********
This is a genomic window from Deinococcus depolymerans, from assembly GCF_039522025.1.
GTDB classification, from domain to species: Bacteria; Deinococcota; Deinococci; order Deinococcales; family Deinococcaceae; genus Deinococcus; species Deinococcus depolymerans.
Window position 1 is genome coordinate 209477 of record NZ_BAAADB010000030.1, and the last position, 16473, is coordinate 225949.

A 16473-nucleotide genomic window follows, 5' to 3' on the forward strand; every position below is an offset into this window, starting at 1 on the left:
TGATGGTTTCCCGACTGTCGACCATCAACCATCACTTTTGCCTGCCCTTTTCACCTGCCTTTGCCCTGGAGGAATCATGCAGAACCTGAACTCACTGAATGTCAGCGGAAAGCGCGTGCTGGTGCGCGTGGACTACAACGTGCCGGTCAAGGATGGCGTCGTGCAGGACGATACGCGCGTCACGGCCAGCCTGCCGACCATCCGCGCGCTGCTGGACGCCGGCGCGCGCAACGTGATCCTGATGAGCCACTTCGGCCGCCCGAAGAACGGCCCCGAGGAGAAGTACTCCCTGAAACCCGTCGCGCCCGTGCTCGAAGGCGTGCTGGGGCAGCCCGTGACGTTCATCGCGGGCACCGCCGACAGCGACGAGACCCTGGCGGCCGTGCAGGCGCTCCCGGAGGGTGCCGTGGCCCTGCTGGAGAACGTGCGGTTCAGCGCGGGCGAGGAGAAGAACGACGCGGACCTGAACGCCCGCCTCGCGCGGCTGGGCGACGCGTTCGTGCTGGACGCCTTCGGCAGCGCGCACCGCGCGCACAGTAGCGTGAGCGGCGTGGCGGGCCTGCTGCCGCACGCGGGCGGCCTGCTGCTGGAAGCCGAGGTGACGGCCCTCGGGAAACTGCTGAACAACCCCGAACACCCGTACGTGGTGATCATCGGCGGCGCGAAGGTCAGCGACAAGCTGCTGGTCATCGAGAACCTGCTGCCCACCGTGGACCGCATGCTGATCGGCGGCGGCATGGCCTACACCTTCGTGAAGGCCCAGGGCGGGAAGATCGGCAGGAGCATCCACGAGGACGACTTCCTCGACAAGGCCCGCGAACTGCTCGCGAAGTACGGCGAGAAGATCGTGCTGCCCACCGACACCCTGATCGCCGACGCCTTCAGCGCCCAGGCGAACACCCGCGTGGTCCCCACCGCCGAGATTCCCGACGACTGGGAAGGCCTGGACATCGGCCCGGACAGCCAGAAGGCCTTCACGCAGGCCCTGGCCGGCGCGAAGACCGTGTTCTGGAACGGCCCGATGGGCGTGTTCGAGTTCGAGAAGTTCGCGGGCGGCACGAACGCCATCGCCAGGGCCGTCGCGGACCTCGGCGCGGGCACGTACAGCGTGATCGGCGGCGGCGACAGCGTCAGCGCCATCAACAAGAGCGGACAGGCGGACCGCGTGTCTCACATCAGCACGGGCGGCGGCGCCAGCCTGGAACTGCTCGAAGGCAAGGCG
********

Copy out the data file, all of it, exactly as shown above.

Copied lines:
This is a genomic window from Deinococcus depolymerans, from assembly GCF_039522025.1.
GTDB classification, from domain to species: Bacteria; Deinococcota; Deinococci; order Deinococcales; family Deinococcaceae; genus Deinococcus; species Deinococcus depolymerans.
Window position 1 is genome coordinate 209477 of record NZ_BAAADB010000030.1, and the last position, 16473, is coordinate 225949.

A 16473-nucleotide genomic window follows, 5' to 3' on the forward strand; every position below is an offset into this window, starting at 1 on the left:
TGATGGTTTCCCGACTGTCGACCATCAACCATCACTTTTGCCTGCCCTTTTCACCTGCCTTTGCCCTGGAGGAATCATGCAGAACCTGAACTCACTGAATGTCAGCGGAAAGCGCGTGCTGGTGCGCGTGGACTACAACGTGCCGGTCAAGGATGGCGTCGTGCAGGACGATACGCGCGTCACGGCCAGCCTGCCGACCATCCGCGCGCTGCTGGACGCCGGCGCGCGCAACGTGATCCTGATGAGCCACTTCGGCCGCCCGAAGAACGGCCCCGAGGAGAAGTACTCCCTGAAACCCGTCGCGCCCGTGCTCGAAGGCGTGCTGGGGCAGCCCGTGACGTTCATCGCGGGCACCGCCGACAGCGACGAGACCCTGGCGGCCGTGCAGGCGCTCCCGGAGGGTGCCGTGGCCCTGCTGGAGAACGTGCGGTTCAGCGCGGGCGAGGAGAAGAACGACGCGGACCTGAACGCCCGCCTCGCGCGGCTGGGCGACGCGTTCGTGCTGGACGCCTTCGGCAGCGCGCACCGCGCGCACAGTAGCGTGAGCGGCGTGGCGGGCCTGCTGCCGCACGCGGGCGGCCTGCTGCTGGAAGCCGAGGTGACGGCCCTCGGGAAACTGCTGAACAACCCCGAACACCCGTACGTGGTGATCATCGGCGGCGCGAAGGTCAGCGACAAGCTGCTGGTCATCGAGAACCTGCTGCCCACCGTGGACCGCATGCTGATCGGCGGCGGCATGGCCTACACCTTCGTGAAGGCCCAGGGCGGGAAGATCGGCAGGAGCATCCACGAGGACGACTTCCTCGACAAGGCCCGCGAACTGCTCGCGAAGTACGGCGAGAAGATCGTGCTGCCCACCGACACCCTGATCGCCGACGCCTTCAGCGCCCAGGCGAACACCCGCGTGGTCCCCACCGCCGAGATTCCCGACGACTGGGAAGGCCTGGACATCGGCCCGGACAGCCAGAAGGCCTTCACGCAGGCCCTGGCCGGCGCGAAGACCGTGTTCTGGAACGGCCCGATGGGCGTGTTCGAGTTCGAGAAGTTCGCGGGCGGCACGAACGCCATCGCCAGGGCCGTCGCGGACCTCGGCGCGGGCACGTACAGCGTGATCGGCGGCGGCGACAGCGTCAGCGCCATCAACAAGAGCGGACAGGCGGACCGCGTGTCTCACATCAGCACGGGCGGCGGCGCCAGCCTGGAACTGCTCGAAGGCAAGGCG